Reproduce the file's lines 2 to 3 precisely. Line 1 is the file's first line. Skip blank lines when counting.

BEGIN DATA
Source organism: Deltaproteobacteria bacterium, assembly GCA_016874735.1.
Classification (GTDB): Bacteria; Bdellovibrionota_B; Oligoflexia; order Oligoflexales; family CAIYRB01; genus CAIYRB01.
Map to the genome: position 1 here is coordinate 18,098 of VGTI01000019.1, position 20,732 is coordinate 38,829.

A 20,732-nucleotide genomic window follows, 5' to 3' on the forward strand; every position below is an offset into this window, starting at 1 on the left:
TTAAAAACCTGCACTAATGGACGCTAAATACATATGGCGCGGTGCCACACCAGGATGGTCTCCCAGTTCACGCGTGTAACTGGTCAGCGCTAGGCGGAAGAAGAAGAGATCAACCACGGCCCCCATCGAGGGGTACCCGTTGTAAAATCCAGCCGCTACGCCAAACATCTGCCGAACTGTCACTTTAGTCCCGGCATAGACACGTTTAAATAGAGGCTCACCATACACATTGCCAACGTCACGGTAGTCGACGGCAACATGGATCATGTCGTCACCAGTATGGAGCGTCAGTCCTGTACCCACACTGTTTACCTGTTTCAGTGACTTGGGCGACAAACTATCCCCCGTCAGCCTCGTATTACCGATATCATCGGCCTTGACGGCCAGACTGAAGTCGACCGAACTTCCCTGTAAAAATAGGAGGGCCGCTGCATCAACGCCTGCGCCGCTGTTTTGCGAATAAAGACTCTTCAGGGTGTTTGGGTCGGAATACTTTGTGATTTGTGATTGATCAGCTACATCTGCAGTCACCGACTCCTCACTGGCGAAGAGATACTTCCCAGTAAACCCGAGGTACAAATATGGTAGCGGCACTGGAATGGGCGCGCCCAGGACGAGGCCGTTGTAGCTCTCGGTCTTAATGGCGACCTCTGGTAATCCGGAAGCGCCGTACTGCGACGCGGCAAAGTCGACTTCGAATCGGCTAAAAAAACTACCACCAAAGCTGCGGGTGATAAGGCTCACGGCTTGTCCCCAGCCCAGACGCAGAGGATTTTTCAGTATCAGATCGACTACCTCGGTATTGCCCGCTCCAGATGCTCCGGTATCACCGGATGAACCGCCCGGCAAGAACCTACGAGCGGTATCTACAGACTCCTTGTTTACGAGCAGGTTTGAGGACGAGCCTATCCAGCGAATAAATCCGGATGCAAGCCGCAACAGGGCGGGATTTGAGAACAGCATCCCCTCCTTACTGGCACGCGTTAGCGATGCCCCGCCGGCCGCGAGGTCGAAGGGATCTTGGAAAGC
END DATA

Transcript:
Classification (GTDB): Bacteria; Bdellovibrionota_B; Oligoflexia; order Oligoflexales; family CAIYRB01; genus CAIYRB01.
Map to the genome: position 1 here is coordinate 18,098 of VGTI01000019.1, position 20,732 is coordinate 38,829.